Fred Hoyle wanted answers.
His ambition was to find solutions to the scientific questions about the origins of the universe and life.
Britain's top astrophysicist hardly thought this would be easy.
"Fred believed that, as a general rule, solutions to major unsolved problems had to be sought by exploring radical hypotheses, while at the same time not deviating from well-attested scientific tools and methods," said Hoyle collaborator Chandra Wickramasinghe.
If these answers could have been found "in the realms of orthodox theory upon which everyone agreed, they would either have been discovered already or they would be trivial," he said.
Hoyle (1915-2001) thought people who were schooled in several scientific disciplines could best find such answers. He took a strict approach to such mixed methods.
"As a young research student, I realized if you try to make everything consistent, the penalty is that you might be wrong in everything," Hoyle said. "If you are wrong in one, you are wrong in a lot. So I try to keep every one of my problems in a watertight compartment."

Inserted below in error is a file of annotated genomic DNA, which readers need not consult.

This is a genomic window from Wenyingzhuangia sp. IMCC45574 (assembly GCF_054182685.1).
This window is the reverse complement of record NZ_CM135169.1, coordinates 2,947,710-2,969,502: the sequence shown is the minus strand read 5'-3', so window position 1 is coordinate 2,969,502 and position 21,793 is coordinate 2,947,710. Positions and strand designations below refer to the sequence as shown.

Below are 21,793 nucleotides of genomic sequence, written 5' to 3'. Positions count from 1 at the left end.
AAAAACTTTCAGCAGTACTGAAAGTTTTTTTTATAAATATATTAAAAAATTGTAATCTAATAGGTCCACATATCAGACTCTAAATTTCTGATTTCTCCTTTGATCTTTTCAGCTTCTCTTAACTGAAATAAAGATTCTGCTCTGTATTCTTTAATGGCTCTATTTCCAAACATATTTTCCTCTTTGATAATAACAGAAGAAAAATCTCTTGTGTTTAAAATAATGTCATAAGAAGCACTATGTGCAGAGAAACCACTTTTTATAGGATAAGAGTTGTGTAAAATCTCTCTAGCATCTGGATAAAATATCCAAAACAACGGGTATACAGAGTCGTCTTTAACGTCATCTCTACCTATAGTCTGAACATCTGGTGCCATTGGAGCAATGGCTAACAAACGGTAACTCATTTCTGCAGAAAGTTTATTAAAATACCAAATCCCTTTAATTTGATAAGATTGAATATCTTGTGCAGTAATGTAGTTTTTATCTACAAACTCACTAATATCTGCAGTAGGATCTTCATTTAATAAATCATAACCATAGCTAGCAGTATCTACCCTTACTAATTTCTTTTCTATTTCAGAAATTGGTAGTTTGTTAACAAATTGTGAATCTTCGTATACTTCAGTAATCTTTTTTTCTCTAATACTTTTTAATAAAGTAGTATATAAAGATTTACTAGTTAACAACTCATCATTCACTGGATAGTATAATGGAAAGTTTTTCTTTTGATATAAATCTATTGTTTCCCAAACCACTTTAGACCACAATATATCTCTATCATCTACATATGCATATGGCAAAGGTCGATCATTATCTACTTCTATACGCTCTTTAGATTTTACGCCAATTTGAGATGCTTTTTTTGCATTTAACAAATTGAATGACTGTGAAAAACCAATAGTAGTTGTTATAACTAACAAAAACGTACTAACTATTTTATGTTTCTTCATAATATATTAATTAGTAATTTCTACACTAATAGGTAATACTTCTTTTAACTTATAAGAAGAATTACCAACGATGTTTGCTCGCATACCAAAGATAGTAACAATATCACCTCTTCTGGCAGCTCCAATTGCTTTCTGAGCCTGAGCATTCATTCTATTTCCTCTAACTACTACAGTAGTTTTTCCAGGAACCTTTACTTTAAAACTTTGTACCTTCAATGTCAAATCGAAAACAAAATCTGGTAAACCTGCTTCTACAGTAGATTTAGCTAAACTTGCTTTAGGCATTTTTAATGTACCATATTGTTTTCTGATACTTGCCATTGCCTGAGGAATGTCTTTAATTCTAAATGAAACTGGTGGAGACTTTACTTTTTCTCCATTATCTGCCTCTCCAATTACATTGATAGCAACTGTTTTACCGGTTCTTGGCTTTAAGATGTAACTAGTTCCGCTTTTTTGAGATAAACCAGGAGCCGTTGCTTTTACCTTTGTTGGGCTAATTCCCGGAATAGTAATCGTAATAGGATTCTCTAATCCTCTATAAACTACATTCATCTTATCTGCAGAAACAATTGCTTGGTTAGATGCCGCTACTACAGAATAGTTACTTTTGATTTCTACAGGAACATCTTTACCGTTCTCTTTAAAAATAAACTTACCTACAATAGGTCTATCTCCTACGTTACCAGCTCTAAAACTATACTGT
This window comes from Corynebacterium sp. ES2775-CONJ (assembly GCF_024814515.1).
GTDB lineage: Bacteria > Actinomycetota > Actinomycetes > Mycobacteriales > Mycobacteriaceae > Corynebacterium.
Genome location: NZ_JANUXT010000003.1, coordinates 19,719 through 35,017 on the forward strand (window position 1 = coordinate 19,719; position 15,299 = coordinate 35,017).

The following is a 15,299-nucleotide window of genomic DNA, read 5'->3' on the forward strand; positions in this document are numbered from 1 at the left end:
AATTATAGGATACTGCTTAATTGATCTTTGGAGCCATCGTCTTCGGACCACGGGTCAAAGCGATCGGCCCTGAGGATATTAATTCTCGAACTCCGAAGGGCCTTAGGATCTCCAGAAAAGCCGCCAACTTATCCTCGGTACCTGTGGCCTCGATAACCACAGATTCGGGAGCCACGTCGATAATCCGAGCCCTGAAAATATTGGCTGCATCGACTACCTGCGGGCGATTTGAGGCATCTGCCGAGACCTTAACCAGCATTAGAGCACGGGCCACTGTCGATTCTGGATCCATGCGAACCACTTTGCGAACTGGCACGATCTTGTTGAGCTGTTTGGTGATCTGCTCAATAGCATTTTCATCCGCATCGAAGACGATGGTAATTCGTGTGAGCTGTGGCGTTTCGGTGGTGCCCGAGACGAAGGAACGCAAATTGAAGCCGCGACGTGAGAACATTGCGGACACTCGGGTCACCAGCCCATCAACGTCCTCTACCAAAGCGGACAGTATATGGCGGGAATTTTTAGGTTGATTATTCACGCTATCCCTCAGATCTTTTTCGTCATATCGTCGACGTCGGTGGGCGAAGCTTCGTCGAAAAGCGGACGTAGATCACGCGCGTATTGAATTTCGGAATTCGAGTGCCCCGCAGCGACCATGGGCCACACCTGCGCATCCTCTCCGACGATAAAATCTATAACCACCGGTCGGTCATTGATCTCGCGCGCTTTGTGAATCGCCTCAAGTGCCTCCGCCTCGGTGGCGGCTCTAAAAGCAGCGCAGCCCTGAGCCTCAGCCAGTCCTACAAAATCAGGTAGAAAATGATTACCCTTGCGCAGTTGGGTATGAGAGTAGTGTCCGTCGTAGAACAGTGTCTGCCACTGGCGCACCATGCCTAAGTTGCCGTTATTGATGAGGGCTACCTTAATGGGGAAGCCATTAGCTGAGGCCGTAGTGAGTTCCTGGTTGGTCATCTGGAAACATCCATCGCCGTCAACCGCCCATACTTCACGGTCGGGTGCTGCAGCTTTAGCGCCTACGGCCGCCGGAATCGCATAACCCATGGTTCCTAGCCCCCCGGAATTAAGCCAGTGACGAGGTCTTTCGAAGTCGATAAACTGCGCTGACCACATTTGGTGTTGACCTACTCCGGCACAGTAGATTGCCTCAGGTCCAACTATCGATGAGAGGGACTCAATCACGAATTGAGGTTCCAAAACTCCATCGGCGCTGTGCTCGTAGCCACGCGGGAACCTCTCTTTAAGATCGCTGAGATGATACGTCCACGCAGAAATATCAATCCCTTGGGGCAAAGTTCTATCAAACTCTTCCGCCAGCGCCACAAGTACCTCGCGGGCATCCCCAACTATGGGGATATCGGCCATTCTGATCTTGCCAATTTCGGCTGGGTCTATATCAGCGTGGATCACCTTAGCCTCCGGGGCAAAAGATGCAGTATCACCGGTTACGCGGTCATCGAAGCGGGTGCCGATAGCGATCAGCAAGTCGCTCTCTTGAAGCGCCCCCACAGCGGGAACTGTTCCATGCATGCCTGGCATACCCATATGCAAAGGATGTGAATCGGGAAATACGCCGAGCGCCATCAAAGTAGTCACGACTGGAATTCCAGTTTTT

Hoyle became entranced with stars while growing up in the Yorkshire countryside in the 1920s, with no TV or radio. His father, a wool merchant, was a self-educated man who read Charles Darwin. Hoyle would argue with him, taking the side opposing evolution.
"He was a true Yorkshire man," or rugged individualist, said Geoffrey Burbidge, another of Hoyle's collaborators from the University of California, San Diego. "He was not interested in climbing on or leading the bandwagon."
Hoyle educated himself, too — to the point where he outpaced his fellow students at school.
Assigned to the same day job were two European scientists, Thomas Gold and Hermann Bondi. They agreed on the notion that the universe was constantly expanding and that matter was constantly being formed to fill it. This was the germ of steady-state cosmology.
After the war, Hoyle taught at Cambridge. When the BBC asked him to record a series of radio talks on astronomy, he did his best to use common language to convey heady ideas. The series was popular and inspired younger scientists.
In 1958, Hoyle was named Plumian professor of astronomy at Cambridge. That post has been held by some of Britain's leading scientists.
Source: Investor's Business Daily